Software Bugs, Know Sense of Timing

If it can go wrong, it will go wrong (and at the worst possible time). This famous dictum from Murphy’s law should resonate with the greater software community – especially testers – as illustrated by the following videos.

First, let’s say you’re the CEO of a company that specializes in video-conferencing software and you have been invited to discuss your products on a video-conference interview for a popular cable news program. What’s the worst thing that could happen? Think real hard and then fast forward to 1:20 in the video to see if you were right.

Of course, this was certainly not the first (or worst) gaffe of its kind. Unfortunately, it happens to the best of us:

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Essential Guide to Mobile App Testing

Microsoft DLL “Bug” Creates Headaches

Pardon my American “gun-loving” nature while I start this blog post with an analogy about guns. Let’s say that I’m interested in learning how to shoot a gun, so I go visit my local shooting range for instruction. The people who run the shooting range (which is fully licensed and very reputable) give me extensive safety training before finally issuing me a gun with some ammunition. While standing in front of the target, I carefully load the gun, point the barrel at my foot, and pull the trigger.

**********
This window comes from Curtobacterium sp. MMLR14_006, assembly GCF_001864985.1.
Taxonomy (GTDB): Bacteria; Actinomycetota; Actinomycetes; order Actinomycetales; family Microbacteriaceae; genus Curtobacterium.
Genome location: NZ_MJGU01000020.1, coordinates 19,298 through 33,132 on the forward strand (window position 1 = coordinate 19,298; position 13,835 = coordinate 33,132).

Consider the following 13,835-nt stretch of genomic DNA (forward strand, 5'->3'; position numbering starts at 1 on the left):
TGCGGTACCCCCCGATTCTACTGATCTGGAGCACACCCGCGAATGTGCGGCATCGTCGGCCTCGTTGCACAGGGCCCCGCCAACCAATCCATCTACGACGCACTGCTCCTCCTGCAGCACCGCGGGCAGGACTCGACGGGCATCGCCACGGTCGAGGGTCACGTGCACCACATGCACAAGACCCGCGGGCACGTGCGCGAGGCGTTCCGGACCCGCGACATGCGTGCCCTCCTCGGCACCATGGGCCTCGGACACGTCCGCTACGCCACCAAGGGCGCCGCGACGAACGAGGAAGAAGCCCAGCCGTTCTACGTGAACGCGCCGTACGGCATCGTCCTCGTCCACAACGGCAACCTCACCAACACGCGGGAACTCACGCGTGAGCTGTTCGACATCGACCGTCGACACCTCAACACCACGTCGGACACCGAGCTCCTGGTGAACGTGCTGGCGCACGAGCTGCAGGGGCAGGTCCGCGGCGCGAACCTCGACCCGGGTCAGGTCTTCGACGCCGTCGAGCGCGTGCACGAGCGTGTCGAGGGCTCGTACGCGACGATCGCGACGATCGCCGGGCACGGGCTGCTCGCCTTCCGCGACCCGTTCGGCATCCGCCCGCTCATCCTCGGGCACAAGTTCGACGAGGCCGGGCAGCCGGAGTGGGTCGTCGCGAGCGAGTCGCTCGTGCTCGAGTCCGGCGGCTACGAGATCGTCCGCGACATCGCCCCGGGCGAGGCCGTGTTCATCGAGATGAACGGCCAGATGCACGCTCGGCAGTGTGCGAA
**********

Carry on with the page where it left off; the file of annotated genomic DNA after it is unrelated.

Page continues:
So whose fault is it that I just shot myself in the foot? Is it the shooting range’s for not issuing me special bullet proof boots or for not training me even more thoroughly about the dangers of shooting my extremities? Or is it mine, for shooting myself in the foot?

A recent Windows “bug” has put Microsoft in the position of the shooting range. I put “bug” in quotes because it’s hardly the shooting range’s fault that I shot myself in the foot, but it’s still their problem in the end. Same with Microsoft who must now deal with an annoying flaw in their DLL loading behavior that isn’t their fault but has become their problem. Ars Technica explains the problem very well, but here’s a quick summary of the issue:

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Essential Guide to Mobile App Testing

Click Fraud Climbing – Up 18.6 Percent

According to tech analyst firm IDC, U.S. companies paid a record $14.2 billion for paid keyword-driven contextual ads in 2009, with Google dominating 55% of that revenue, Yahoo 9% and Microsoft 6%.

More dollars = More fraudsters. Period.

The company Click Forensics just released a report on the overall click fraud rates for the paid search industry. According to SearchEngineLand, the report said click fraud was up from 17.4% last quarter to 18.6% in Q2 of 2010. Traffic across 300+ ad networks is reflected in the data.

In addition, it was found that the countries outside North America with the greatest volume of click fraud were Singapore, Pakistan, Japan, Ukraine and China respectively.

Recent research by marketing intelligence company Visual IQ came out with similar numbers earlier this month. The company estimates marketers lose an average of 16.7 percent of their pay-per-click budgets to fraud.